12 Two Apocrypha, pp. 118–21. Willard's sigla for the manuscripts do not correspond to Scragg's (Willard's C = Scragg's J and K; his J = Scragg's C). To avoid confusion we here follow Willard's designation of the homily in Junius 85/86 as J.
14 For these three episodes, see Two Apocrypha, pp. 82–94, 95–7 and 98–105. The Irish version, however, lacks some of the same episodes, while the homily Be heofonwarum and be helwarum lacks the entire portion of the exemplum dealing with the just soul.
15 On the colour of the souls, see Two Apocrypha, pp. 77–81. That the sinful soul is blacker than a raven and the just soul whiter than snow is a commonplace of medieval question-and-answer dialogues. See Daly, L.W. and Suchier, W., Altercatio Hadriani Augusti et Epicteti Philosophi, Illinois Stud, in Lang, and Lit. 24 (Urbana, IL, 1939), 124Google Scholar. For an example in Irish, see Stokes, Whitley, ‘Irish Riddles’, The Celtic Review 1 (1904), 132CrossRefGoogle Scholar. In two Old English texts, Blickling Homily XIII and the Martyrology, souls are described as seven times brighter than snow. For the passage in the Blickling homily (referring to the soul of the Virgin), see Willard, , Two Apocrypha, p. 80Google Scholar; for the Martyrology, see An Old English Martyrology, ed. Herzfeld, G., EETS os 116 (London, 1900), 96, lines 9–11Google Scholar. (We are grateful to Thomas Hall of the University of Illinois for drawing our attention to the latter reference, and for the reference to the article by J.E. Cross cited in the following note.)
16 The Irish version is ed. and trans. Marstrander, C., ‘The Two Deaths’, Eriu 5 (1911), 120–5Google Scholar. The Rogationtide homily also states that the just soul will be as bright as the sun. The idea that the just soul is seven times brighter than the sun may have been suggested by a theme, based on Is. XXX.26 and common in Irish and Anglo-Saxon writers, that the sun was seven times brighter before the Fall and will regain its original brightness after the Judgment. For a discussion of this theme in the Irish tract De ordine creaturarum and in two Old English texts, see Cross, J. E., ‘De Ordine Creaturarum Liber in Old English Prose’, Anglia 90 (1972), 132–40, at 135–6 and 139–40Google Scholar. In the De ordine, as also in a late Old English homily (Belfour XI), the theme is linked with the transfiguration of the just with reference to Mt. XIII.43, although neither text states explicitly that the just will shine seven times as brightly as the sun. In the Apocalypse of Peter, Christ says that he will come to Judgment ‘shining seven times as bright as the sun’; see Hennecke, E. and Schneemelcher, W., New Testament Apocrypha, trans. R. McL. Wilson, 2 vols. (Philadelphia, 1965) II, 668.Google Scholar
19 ibid. pp. 118–20. In the Rogationtide homily the third utterance of the damned soul is ‘asperum est iter’. In the homily Be heofonwarum and be helwarum the narrow or arduous ‘way’ (iter or via) has been replaced by a reference to a gimlic hus, by attraction to the habitatio or tabernacula to which the road leads (ibid. pp. 114–17).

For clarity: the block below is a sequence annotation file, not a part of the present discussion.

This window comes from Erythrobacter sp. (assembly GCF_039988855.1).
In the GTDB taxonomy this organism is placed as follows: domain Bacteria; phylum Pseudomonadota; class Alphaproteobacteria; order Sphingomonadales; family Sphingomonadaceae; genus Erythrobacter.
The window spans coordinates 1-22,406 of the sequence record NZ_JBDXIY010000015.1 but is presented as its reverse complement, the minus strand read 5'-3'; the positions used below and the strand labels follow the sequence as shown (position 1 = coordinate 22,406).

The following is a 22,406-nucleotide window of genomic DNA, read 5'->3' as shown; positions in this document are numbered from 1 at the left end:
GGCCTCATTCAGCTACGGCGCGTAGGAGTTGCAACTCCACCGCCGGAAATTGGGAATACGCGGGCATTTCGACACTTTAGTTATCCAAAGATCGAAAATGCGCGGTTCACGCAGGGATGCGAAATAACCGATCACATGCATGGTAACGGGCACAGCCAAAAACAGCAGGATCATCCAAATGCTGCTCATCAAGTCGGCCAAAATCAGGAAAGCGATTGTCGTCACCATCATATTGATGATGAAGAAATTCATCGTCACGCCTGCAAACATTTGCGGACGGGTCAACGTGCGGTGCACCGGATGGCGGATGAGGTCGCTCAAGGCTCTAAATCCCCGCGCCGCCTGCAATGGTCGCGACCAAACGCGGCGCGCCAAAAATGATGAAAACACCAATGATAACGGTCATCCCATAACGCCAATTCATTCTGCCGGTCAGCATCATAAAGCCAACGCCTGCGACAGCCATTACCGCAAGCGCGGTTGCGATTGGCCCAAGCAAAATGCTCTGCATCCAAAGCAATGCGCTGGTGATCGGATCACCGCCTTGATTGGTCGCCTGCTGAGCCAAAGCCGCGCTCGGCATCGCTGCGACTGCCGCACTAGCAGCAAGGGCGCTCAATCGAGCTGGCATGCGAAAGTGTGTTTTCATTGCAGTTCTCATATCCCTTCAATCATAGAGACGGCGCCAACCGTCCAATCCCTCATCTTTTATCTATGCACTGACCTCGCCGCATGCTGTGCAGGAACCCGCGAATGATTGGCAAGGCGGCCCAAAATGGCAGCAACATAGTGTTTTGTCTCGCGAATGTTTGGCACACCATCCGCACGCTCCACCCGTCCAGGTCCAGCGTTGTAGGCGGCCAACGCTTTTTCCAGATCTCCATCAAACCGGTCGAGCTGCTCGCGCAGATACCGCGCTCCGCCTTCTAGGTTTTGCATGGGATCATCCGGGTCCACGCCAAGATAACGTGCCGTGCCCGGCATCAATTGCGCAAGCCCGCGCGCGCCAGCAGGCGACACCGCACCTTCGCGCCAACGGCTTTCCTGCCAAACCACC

24 The Irish text states merely that the just soul ‘was borne to heaven with a choir of angels’ (see Two Apocrypha, p. 107).
29 According to Willard (ibid. pp. 66–7), the commendation in J is based ultimately on the Visio S. Pauli, in which the angels greet the righteous soul in similar terms.
30 ibid. p. 110. The Old English translation of this verse is obscure, however, and. may be read, with Willard, ‘thy temple is holy’ (taking his as is), or, with Fadda, ‘we fill… thy temple with his saints’ (emending halig to balig<re>). Willard's rendering seems preferable, as conforming more closely to the sense of the psalm verse. Fadda's objection to the dative wundorlicre ðrymnesse may be met by emending to wundorlic in ðrymnesse, corresponding to the Latin mirabile in aequitate (ps. LXIV.6).
31 The praise of God and the Trinity which concludes the angels' speech to the just soul in the Old English (Fadda, Nuove omelie, pp. 21.198–23.209) may well be the homilist's elaboration.
32 Presumably ducunt earn ad is the intended construction in both cases, but the preposition ad is omitted in the description of the damned soul.
33 Ed. Teresa, G. Di S., ‘Ramenta patristica 1: II florilegio pseudoagostiniano palatino’, Ephemerides Carmeliticae 14 (1963), 195–241Google Scholar; for the date, see p. 199. The editor, following Wilmart, considers the manuscript's place of origin to be Fulda (see pp. 196–7, n. 7), but notes that Paul Lehmann assigned it to Lorsch (p. 200, n. 23a). Bischoff, B. gives the Schriftheimat as ‘deutsch-angelsächsisches Gebiet’ see his ‘Lorsch im Spiegel seiner Handschriften’, in Die Reichsabtei Lorsch, 2 vols. (Darmstadt, 1977) II; 7–128, at p. 112Google Scholar. Professor J. E. Cross points out to us that another piece in Pal. lat. 556 has a close parallel for an image in the introduction of the Rogationtide ‘Three Utterances’ homily (for details, see the preface to the forthcoming reprint of Bazire and Cross, Eleven Old English Rogationtide Homilies).
34 Di Teresa, S., ‘Ramenta patristica’, pp. 219–20Google Scholar. We have incorporated in brackets the emendations suggested in the editor's apparatus. Immediately following the triads is a variation of the ‘thought, word and deed’ triad so favoured by Irish and Anglo-Saxon authors; see Sims-Williams, P., ‘Thought, Word and Deed: an Irish Triad’, Eriu 29 (1978), 78–111.Google Scholar